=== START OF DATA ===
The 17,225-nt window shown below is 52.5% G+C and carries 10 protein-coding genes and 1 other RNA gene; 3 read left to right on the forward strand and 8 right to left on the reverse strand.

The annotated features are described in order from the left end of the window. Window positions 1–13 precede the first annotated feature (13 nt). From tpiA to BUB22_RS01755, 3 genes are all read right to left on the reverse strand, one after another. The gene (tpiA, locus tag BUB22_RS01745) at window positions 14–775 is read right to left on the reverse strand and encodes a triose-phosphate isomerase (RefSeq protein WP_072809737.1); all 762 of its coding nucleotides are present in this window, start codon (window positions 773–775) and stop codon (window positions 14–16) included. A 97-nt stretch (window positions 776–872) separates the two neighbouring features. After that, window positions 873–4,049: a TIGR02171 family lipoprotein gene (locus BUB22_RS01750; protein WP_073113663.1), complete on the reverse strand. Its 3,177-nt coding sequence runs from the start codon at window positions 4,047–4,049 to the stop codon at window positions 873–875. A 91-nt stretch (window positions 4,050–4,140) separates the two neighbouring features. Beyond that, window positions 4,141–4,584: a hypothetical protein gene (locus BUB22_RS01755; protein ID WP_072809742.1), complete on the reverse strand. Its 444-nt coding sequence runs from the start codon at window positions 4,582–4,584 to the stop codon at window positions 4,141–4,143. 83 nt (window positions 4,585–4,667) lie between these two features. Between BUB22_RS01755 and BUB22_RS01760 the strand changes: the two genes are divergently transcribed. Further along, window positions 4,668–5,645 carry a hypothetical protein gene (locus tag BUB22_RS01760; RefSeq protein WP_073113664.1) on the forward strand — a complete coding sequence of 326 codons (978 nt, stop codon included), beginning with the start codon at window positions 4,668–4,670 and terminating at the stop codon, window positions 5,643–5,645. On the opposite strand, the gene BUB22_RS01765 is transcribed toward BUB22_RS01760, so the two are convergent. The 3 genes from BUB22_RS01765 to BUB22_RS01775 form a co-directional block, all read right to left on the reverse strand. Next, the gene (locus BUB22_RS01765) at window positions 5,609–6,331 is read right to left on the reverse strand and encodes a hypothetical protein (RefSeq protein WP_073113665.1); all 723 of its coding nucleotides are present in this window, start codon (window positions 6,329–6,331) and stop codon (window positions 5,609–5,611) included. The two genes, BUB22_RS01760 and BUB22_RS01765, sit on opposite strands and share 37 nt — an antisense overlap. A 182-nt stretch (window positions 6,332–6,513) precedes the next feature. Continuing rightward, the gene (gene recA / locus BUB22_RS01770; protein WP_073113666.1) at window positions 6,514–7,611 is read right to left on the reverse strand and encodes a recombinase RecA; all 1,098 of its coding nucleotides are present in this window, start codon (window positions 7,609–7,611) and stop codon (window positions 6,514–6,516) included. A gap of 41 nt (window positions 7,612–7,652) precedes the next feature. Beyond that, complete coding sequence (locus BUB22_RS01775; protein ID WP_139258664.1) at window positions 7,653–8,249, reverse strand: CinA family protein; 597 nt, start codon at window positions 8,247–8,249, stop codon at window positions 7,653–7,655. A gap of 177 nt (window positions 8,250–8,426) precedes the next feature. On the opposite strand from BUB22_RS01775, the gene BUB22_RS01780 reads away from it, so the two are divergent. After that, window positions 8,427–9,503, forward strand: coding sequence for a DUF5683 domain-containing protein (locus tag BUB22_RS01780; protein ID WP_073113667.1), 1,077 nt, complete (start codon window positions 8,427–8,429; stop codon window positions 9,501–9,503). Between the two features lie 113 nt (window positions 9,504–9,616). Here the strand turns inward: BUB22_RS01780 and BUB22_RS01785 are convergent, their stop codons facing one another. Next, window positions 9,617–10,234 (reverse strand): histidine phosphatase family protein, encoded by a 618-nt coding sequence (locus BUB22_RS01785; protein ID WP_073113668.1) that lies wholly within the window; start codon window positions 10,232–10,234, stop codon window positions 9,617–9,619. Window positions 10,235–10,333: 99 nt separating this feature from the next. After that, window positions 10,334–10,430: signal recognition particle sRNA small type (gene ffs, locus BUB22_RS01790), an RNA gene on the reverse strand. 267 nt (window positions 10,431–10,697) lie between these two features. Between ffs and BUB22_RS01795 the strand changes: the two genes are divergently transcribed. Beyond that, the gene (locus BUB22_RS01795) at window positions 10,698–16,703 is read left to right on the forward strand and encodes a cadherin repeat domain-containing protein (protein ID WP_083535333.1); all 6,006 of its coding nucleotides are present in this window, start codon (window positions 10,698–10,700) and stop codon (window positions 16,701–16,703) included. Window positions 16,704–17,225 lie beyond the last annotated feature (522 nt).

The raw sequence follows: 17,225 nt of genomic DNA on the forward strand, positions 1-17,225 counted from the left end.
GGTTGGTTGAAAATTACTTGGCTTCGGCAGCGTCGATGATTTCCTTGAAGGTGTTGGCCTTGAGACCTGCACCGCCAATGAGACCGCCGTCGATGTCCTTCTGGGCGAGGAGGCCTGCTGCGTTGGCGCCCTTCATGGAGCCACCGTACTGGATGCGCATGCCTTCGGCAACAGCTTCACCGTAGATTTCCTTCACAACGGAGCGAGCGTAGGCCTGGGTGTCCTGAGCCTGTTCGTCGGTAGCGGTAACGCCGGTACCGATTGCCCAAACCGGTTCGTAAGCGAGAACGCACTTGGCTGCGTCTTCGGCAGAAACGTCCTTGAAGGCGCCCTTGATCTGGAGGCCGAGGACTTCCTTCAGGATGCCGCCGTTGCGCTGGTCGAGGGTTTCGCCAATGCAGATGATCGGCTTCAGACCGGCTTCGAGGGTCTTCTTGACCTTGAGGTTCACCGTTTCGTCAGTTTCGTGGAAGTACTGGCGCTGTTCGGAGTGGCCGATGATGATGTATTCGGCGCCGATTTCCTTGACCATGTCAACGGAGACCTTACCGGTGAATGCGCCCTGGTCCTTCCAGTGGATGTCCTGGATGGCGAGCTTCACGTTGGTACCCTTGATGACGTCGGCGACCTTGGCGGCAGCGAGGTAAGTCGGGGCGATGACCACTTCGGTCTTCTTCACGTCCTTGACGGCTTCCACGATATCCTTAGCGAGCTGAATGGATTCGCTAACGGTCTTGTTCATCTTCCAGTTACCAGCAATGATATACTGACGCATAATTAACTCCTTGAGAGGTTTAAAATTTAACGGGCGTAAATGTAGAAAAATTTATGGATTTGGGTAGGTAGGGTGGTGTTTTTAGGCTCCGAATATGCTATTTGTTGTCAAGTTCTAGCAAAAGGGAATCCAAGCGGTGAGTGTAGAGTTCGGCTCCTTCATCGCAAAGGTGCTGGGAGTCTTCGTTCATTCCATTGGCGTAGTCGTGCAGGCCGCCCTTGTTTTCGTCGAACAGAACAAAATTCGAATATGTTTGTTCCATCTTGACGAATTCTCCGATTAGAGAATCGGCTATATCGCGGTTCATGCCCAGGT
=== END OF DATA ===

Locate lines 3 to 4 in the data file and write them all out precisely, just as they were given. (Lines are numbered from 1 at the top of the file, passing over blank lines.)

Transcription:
The raw sequence follows: 17,225 nt of genomic DNA on the forward strand, positions 1-17,225 counted from the left end.
GGTTGGTTGAAAATTACTTGGCTTCGGCAGCGTCGATGATTTCCTTGAAGGTGTTGGCCTTGAGACCTGCACCGCCAATGAGACCGCCGTCGATGTCCTTCTGGGCGAGGAGGCCTGCTGCGTTGGCGCCCTTCATGGAGCCACCGTACTGGATGCGCATGCCTTCGGCAACAGCTTCACCGTAGATTTCCTTCACAACGGAGCGAGCGTAGGCCTGGGTGTCCTGAGCCTGTTCGTCGGTAGCGGTAACGCCGGTACCGATTGCCCAAACCGGTTCGTAAGCGAGAACGCACTTGGCTGCGTCTTCGGCAGAAACGTCCTTGAAGGCGCCCTTGATCTGGAGGCCGAGGACTTCCTTCAGGATGCCGCCGTTGCGCTGGTCGAGGGTTTCGCCAATGCAGATGATCGGCTTCAGACCGGCTTCGAGGGTCTTCTTGACCTTGAGGTTCACCGTTTCGTCAGTTTCGTGGAAGTACTGGCGCTGTTCGGAGTGGCCGATGATGATGTATTCGGCGCCGATTTCCTTGACCATGTCAACGGAGACCTTACCGGTGAATGCGCCCTGGTCCTTCCAGTGGATGTCCTGGATGGCGAGCTTCACGTTGGTACCCTTGATGACGTCGGCGACCTTGGCGGCAGCGAGGTAAGTCGGGGCGATGACCACTTCGGTCTTCTTCACGTCCTTGACGGCTTCCACGATATCCTTAGCGAGCTGAATGGATTCGCTAACGGTCTTGTTCATCTTCCAGTTACCAGCAATGATATACTGACGCATAATTAACTCCTTGAGAGGTTTAAAATTTAACGGGCGTAAATGTAGAAAAATTTATGGATTTGGGTAGGTAGGGTGGTGTTTTTAGGCTCCGAATATGCTATTTGTTGTCAAGTTCTAGCAAAAGGGAATCCAAGCGGTGAGTGTAGAGTTCGGCTCCTTCATCGCAAAGGTGCTGGGAGTCTTCGTTCATTCCATTGGCGTAGTCGTGCAGGCCGCCCTTGTTTTCGTCGAACAGAACAAAATTCGAATATGTTTGTTCCATCTTGACGAATTCTCCGATTAGAGAATCGGCTATATCGCGGTTCATGCCCAGGT